This paper discusses the factors that determine whether the oral microflora play a beneficial or detrimental role in the health of an individual during their life. The resident microflora of the mouth is diverse, and distinct from that found elsewhere in the body due to its unique biological and physical properties. This natural microflora is essential for the normal development of the physiology of the host, and contributes to the host defences by excluding exogenous micro-organisms. The oral microflora varies in composition on distinct surfaces (e.g. teeth, mucosa), and at sites on a specific surface (e.g. fissures, gingival crevice), demonstrating that subtle properties of a habitat influence the ability of individual species to colonise and dominate. The composition of these oral microbial communities remains relatively stable over time (microbial homeostasis). This stability does not indicate a passive relationship with the host, but reflects a dynamic balance among the component species. However, this stability can be perturbed by significant changes to the oral environment or in a person's life-style that occur during the life of an individual. Alterations in diet, medication, smoking, saliva flow, denture wearing, general health, etc, can lead to overgrowth by previously minor components of the oral microflora, which can predispose a site to disease. Likewise, the immune response can wane in old age, which may result in colonisation by exogenous and often pathogenic micro-organisms. Oral micro-organisms can also act as opportunistic pathogens, and cause serious disease elsewhere in the body. Therefore, active oral health care management is needed in order to maintain microbial homeostasis throughout life to ensure that we reap the benefits of our resident oral bacteria and not suffer from their mischief.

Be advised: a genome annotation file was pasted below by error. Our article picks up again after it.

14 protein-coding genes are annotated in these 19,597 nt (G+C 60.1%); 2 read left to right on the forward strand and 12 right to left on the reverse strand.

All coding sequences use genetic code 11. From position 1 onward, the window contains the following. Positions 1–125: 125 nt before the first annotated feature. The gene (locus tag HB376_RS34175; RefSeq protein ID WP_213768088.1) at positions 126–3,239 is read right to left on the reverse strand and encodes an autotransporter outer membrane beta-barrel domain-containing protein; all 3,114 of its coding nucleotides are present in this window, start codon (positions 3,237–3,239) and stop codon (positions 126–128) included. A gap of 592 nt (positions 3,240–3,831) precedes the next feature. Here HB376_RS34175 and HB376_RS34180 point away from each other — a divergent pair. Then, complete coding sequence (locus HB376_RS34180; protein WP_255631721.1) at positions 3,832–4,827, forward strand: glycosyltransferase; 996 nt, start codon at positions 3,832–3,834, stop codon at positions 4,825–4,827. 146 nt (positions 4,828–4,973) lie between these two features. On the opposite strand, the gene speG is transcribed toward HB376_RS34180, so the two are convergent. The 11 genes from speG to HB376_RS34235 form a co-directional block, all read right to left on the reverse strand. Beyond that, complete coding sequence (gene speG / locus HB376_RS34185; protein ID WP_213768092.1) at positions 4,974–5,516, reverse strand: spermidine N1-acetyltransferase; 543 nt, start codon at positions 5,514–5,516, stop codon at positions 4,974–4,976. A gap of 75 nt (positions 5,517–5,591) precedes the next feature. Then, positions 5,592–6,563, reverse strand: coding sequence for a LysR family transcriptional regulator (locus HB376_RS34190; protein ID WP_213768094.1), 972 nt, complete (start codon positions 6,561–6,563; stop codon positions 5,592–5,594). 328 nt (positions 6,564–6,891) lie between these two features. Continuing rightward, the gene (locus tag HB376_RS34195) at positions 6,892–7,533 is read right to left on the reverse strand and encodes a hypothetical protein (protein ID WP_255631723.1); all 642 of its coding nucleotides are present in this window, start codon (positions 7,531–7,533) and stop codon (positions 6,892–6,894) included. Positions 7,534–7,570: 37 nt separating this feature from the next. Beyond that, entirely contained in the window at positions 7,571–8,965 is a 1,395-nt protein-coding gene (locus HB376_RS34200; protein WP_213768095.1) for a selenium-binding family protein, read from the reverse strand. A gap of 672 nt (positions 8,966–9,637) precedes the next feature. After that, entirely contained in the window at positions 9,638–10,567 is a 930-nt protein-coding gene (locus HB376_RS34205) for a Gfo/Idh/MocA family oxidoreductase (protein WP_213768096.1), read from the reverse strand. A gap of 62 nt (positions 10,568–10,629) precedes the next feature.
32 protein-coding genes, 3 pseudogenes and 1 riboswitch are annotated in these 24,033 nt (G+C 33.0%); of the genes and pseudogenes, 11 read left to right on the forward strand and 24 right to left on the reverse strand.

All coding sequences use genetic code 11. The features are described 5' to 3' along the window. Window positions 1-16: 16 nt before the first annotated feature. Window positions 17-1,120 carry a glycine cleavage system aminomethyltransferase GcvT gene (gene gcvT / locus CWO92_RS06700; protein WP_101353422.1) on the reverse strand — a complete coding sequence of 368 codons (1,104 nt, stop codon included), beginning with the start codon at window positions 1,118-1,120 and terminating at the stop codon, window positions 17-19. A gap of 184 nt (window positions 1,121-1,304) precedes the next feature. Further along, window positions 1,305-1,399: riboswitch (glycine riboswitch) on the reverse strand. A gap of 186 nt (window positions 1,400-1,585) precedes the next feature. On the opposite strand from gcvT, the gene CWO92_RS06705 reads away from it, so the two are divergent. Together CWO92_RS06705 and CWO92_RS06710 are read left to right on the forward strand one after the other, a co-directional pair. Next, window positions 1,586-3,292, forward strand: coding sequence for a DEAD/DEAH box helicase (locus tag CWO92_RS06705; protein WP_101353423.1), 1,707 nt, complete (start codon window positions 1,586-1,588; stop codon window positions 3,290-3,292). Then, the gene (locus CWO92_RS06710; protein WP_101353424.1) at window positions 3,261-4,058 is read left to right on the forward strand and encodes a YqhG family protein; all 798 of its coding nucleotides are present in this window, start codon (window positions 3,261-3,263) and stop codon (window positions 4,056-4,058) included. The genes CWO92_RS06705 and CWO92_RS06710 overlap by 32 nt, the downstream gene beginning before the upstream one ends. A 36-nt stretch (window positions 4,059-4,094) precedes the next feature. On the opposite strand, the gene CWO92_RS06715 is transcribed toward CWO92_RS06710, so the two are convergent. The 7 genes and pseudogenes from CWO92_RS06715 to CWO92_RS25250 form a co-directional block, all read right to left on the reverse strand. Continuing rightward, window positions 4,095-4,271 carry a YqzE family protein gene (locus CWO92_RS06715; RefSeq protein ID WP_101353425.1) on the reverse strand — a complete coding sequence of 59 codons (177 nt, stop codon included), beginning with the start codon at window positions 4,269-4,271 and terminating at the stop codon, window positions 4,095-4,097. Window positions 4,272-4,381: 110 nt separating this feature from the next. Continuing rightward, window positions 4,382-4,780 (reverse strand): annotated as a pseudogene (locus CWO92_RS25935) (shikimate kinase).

|Number of pages||7|
|Journal||International Dental Journal|
|Issue number||4 SUPPL. 1|
|Publication status||Published - Aug 2006|
- Dental plaque
- Periodontal disease